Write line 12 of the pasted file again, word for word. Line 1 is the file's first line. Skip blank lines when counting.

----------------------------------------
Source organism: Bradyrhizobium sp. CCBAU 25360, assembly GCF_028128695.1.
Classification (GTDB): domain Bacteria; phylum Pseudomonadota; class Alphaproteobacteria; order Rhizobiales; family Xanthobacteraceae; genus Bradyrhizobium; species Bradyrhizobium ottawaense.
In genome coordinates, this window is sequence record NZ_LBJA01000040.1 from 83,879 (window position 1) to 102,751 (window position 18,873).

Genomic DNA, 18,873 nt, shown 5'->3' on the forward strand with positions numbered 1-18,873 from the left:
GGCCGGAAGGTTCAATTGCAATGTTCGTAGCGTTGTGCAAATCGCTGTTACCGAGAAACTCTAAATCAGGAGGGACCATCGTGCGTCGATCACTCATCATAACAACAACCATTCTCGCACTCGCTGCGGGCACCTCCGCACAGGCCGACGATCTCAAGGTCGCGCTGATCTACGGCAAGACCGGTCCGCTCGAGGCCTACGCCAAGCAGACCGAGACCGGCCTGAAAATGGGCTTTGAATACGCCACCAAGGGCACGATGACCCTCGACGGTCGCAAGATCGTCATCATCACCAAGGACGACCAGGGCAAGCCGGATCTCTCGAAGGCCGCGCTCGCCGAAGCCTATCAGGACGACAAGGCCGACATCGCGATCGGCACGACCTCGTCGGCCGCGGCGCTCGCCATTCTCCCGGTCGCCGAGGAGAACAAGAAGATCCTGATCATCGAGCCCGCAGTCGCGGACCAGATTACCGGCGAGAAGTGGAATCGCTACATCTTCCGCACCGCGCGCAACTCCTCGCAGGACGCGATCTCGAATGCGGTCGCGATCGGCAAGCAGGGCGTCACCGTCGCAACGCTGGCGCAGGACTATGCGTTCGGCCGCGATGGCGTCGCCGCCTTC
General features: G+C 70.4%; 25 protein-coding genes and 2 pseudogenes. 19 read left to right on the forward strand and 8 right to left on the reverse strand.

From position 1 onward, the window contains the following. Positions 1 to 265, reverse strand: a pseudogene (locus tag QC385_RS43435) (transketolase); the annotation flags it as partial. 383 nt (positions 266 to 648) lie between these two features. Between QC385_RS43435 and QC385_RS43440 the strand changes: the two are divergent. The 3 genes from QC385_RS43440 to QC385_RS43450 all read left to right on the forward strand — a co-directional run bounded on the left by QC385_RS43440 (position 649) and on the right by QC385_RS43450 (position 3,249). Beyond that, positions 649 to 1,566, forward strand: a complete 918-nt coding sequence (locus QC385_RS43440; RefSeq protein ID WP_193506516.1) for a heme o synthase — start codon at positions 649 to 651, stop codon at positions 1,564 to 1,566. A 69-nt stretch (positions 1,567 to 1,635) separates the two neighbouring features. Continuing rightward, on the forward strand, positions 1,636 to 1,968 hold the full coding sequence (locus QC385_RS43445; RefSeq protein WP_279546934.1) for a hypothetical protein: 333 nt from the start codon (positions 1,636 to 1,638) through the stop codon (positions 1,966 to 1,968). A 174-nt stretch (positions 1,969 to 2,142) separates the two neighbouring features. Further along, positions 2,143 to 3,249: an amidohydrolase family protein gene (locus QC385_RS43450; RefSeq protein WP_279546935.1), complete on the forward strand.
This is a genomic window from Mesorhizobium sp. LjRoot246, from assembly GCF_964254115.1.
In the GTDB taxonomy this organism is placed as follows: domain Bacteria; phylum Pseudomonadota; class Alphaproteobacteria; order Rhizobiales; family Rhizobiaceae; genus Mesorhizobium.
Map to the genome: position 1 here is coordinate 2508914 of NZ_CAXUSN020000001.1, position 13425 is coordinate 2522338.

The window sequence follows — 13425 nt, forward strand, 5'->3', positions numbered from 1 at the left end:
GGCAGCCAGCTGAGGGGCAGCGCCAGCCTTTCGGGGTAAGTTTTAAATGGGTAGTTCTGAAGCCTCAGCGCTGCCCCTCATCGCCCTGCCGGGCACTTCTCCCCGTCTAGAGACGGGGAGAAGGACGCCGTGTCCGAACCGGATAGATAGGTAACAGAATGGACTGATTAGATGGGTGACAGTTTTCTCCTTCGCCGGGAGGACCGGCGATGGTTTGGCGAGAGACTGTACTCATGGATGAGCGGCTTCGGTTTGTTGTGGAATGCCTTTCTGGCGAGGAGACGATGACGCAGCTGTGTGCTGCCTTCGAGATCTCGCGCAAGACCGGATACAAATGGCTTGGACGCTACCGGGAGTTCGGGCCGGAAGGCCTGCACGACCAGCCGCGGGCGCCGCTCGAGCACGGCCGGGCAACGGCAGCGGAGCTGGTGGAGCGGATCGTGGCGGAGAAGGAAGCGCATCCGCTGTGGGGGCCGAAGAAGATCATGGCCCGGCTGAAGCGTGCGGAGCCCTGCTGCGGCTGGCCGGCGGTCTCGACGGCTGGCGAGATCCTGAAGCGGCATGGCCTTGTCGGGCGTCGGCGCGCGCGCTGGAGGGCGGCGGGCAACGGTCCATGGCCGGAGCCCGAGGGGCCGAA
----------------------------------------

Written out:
GGCAGCCAGCTGAGGGGCAGCGCCAGCCTTTCGGGGTAAGTTTTAAATGGGTAGTTCTGAAGCCTCAGCGCTGCCCCTCATCGCCCTGCCGGGCACTTCTCCCCGTCTAGAGACGGGGAGAAGGACGCCGTGTCCGAACCGGATAGATAGGTAACAGAATGGACTGATTAGATGGGTGACAGTTTTCTCCTTCGCCGGGAGGACCGGCGATGGTTTGGCGAGAGACTGTACTCATGGATGAGCGGCTTCGGTTTGTTGTGGAATGCCTTTCTGGCGAGGAGACGATGACGCAGCTGTGTGCTGCCTTCGAGATCTCGCGCAAGACCGGATACAAATGGCTTGGACGCTACCGGGAGTTCGGGCCGGAAGGCCTGCACGACCAGCCGCGGGCGCCGCTCGAGCACGGCCGGGCAACGGCAGCGGAGCTGGTGGAGCGGATCGTGGCGGAGAAGGAAGCGCATCCGCTGTGGGGGCCGAAGAAGATCATGGCCCGGCTGAAGCGTGCGGAGCCCTGCTGCGGCTGGCCGGCGGTCTCGACGGCTGGCGAGATCCTGAAGCGGCATGGCCTTGTCGGGCGTCGGCGCGCGCGCTGGAGGGCGGCGGGCAACGGTCCATGGCCGGAGCCCGAGGGGCCGAA